“It was asked in a very  unclear way,” said Tamar Hermann, academic director of IDI’s Guttman Center for Surveys. “If we didn’t get a majority on a more cautious and less aggressive version [of the question], what happened here? I would say take it with a grain of salt.”

The statistic is a sign not only of extremism, but also of polarization in Israeli society, said Steven M. Cohen, a sociology professor at New York’s Hebrew Union College-Jewish Institute of Religion who consulted on the Pew study.  Regardless of the exact level of support, he called the figure a “warning sign” for Israeli and Jewish leaders.

“There’s a lot of support for this notion that God gave this land to me — not to them, to me,” Cohen said at a panel discussion of the survey Tuesday in Tel Aviv. “Is there a context in which it seems the authorities are trying to diminish the place of minorities in this country? Is that happening? If that’s happening, then this question becomes very critical.”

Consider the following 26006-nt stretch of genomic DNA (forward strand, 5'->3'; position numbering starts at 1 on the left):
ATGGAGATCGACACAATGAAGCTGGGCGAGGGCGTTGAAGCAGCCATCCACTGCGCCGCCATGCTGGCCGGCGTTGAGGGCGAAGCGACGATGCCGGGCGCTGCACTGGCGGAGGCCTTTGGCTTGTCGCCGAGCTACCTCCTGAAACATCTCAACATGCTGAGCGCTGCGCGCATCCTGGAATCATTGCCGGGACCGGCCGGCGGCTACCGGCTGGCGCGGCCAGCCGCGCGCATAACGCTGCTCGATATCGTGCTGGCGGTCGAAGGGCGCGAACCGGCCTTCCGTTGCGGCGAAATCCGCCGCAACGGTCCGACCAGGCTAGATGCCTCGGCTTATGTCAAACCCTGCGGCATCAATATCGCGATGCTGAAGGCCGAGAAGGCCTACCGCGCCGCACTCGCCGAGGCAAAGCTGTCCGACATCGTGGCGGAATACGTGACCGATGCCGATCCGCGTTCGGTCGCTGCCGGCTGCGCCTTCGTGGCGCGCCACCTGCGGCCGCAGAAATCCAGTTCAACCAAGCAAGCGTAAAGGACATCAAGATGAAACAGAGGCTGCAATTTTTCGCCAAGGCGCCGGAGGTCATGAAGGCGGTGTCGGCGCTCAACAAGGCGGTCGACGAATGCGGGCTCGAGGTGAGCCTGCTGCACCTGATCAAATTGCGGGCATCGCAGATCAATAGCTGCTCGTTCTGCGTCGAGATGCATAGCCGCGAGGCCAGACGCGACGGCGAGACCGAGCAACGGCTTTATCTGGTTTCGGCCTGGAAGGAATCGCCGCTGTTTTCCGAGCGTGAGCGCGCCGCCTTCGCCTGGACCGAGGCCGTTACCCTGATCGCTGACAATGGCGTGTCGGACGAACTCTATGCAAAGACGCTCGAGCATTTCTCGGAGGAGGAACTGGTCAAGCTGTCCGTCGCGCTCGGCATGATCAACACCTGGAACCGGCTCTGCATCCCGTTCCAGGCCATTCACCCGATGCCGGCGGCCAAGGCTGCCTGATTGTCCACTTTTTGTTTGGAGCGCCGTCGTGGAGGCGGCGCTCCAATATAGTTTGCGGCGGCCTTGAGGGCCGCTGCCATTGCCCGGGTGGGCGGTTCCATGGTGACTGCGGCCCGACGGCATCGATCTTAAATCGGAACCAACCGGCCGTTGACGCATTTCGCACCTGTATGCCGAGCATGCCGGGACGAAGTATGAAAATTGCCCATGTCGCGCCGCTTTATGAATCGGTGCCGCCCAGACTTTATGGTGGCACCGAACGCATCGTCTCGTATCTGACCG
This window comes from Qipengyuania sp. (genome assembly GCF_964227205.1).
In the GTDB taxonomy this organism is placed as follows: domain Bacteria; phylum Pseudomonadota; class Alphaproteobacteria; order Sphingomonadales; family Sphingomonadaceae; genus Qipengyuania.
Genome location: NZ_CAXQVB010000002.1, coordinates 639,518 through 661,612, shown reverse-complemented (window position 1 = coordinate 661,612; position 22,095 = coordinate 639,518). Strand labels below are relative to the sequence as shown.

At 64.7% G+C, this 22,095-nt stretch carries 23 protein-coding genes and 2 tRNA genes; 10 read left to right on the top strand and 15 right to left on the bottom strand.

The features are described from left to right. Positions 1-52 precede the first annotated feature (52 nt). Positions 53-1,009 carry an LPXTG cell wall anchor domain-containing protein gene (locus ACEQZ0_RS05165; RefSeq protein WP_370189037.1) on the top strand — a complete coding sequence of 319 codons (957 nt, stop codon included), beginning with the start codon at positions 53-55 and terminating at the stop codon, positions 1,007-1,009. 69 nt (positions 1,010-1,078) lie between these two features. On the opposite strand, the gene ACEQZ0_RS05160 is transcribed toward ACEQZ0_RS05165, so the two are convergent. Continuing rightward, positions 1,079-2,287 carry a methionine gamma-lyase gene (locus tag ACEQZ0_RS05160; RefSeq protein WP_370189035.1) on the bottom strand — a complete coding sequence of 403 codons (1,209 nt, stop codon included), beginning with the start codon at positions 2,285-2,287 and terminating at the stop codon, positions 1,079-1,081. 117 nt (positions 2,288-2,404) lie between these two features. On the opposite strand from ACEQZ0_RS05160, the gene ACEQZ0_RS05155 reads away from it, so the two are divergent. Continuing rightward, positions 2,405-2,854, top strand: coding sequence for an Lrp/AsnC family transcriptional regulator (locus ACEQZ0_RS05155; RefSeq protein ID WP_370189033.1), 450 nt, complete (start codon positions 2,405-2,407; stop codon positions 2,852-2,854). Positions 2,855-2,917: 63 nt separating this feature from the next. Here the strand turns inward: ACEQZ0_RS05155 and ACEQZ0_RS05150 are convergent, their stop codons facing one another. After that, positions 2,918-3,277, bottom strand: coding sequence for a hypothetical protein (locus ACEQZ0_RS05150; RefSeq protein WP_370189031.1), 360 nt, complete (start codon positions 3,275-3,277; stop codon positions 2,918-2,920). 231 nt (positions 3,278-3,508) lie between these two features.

The Associated: Jewish Community Federation of Baltimore’s co-chair of Israel and Overseas Initiatives, Yehuda Neuberger, said in a written statement, “Given Baltimore’s significant efforts to foster communal unity and cohesion, it is concerning to see increasing polarization in Israel. In the last couple of years, The Associated’s Israel and Overseas committee has funded programs that we hope will create a more harmonious and integrated society, and we hope to increase our efforts in that regard. While we are not in a position to change Israeli society, we can work to increase dialogue and understanding and to model communal  behavior that counters the current societal dynamic in  Israel.”

Lithuania Looks to Boost Tourism from Diaspora Despite Its Past

Lithuanian state tourism director Jurgita Kazlauskiene (left) gives  a presentation on Jewish historical sites at the Lithuanian Embassy  in Washington. (Daniel Schere)

Lithuanian state tourism director Jurgita Kazlauskiene (left) gives a presentation on Jewish historical sites at the Lithuanian Embassy in Washington. (Daniel Schere)

Seven decades after the end of World War II, Lithuania is still struggling with the role it played in the Holocaust. German Nazis and their Lithuanian collaborators killed more than 90 percent of Lithuania’s prewar Jewish population of more than 200,000. Last month, a group of Lithuanian Jews  demanded the government  release the list of upward of 2,000 names of Lithuanians who participated in the genocide.